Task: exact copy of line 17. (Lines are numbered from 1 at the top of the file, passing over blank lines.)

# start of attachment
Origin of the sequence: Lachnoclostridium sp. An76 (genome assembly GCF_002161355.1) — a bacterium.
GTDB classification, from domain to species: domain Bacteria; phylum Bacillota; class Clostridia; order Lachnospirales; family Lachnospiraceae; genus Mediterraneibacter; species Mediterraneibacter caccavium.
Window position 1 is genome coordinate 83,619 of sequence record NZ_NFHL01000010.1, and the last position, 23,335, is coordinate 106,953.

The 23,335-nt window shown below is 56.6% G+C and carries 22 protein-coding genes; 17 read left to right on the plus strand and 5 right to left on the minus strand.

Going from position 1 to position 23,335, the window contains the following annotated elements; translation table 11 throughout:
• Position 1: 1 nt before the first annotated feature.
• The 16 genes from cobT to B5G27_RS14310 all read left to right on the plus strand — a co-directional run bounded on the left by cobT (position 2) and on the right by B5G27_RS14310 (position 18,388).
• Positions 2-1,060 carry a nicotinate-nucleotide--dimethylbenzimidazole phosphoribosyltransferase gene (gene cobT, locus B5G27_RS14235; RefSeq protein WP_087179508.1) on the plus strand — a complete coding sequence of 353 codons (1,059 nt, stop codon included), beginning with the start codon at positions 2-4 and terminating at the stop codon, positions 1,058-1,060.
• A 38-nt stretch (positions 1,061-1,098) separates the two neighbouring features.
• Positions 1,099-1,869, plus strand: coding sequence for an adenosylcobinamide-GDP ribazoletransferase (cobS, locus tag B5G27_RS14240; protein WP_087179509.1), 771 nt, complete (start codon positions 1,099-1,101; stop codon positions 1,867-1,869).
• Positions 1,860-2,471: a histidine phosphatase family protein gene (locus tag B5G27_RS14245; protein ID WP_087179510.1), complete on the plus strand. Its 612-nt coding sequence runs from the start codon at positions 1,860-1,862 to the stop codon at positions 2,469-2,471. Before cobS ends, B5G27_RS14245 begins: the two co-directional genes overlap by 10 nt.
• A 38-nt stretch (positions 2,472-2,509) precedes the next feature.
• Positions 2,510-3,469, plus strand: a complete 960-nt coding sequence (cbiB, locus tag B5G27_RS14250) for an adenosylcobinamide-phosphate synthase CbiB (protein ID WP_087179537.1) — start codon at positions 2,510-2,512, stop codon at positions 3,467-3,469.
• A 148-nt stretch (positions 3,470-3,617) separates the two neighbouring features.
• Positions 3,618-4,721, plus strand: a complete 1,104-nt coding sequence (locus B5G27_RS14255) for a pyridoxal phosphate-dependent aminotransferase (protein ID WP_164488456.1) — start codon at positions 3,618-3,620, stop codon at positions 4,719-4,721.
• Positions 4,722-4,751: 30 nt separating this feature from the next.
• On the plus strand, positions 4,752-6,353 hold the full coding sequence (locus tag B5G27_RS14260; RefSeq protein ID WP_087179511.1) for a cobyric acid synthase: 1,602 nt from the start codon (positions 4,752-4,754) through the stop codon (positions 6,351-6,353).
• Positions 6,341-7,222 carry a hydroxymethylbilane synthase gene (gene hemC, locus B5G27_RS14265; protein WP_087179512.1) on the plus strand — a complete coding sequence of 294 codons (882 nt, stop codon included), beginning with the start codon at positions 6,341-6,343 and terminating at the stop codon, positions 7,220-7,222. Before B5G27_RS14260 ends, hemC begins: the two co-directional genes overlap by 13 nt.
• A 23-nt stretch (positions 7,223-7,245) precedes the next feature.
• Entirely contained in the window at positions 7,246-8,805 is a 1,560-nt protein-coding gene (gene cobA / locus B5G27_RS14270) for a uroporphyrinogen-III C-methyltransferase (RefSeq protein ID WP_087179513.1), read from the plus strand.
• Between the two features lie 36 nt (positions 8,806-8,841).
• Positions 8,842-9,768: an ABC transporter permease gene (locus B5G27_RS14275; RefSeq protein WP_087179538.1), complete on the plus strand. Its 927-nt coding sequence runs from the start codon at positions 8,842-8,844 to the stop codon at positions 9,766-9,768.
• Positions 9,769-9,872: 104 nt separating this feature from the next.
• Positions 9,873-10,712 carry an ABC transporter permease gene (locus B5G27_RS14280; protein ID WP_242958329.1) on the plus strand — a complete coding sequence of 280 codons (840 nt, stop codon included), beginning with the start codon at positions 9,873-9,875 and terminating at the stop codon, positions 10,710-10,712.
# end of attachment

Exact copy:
• On the plus strand, positions 4,752-6,353 hold the full coding sequence (locus tag B5G27_RS14260; RefSeq protein ID WP_087179511.1) for a cobyric acid synthase: 1,602 nt from the start codon (positions 4,752-4,754) through the stop codon (positions 6,351-6,353).